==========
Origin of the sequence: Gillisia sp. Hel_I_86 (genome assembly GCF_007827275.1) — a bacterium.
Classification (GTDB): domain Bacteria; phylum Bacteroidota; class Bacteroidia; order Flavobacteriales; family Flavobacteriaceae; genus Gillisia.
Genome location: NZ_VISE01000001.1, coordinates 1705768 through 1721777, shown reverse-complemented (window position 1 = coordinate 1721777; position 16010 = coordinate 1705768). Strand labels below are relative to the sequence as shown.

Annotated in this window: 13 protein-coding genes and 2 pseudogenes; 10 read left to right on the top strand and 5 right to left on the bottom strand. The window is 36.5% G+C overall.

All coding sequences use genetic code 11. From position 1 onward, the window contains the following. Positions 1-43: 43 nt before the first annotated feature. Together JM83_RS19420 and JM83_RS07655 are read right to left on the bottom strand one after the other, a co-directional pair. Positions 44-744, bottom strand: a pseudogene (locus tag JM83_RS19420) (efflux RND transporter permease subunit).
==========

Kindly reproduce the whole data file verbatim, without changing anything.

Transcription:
Origin of the sequence: Gillisia sp. Hel_I_86 (genome assembly GCF_007827275.1) — a bacterium.
Classification (GTDB): domain Bacteria; phylum Bacteroidota; class Bacteroidia; order Flavobacteriales; family Flavobacteriaceae; genus Gillisia.
Genome location: NZ_VISE01000001.1, coordinates 1705768 through 1721777, shown reverse-complemented (window position 1 = coordinate 1721777; position 16010 = coordinate 1705768). Strand labels below are relative to the sequence as shown.

Annotated in this window: 13 protein-coding genes and 2 pseudogenes; 10 read left to right on the top strand and 5 right to left on the bottom strand. The window is 36.5% G+C overall.

All coding sequences use genetic code 11. From position 1 onward, the window contains the following. Positions 1-43: 43 nt before the first annotated feature. Together JM83_RS19420 and JM83_RS07655 are read right to left on the bottom strand one after the other, a co-directional pair. Positions 44-744, bottom strand: a pseudogene (locus tag JM83_RS19420) (efflux RND transporter permease subunit).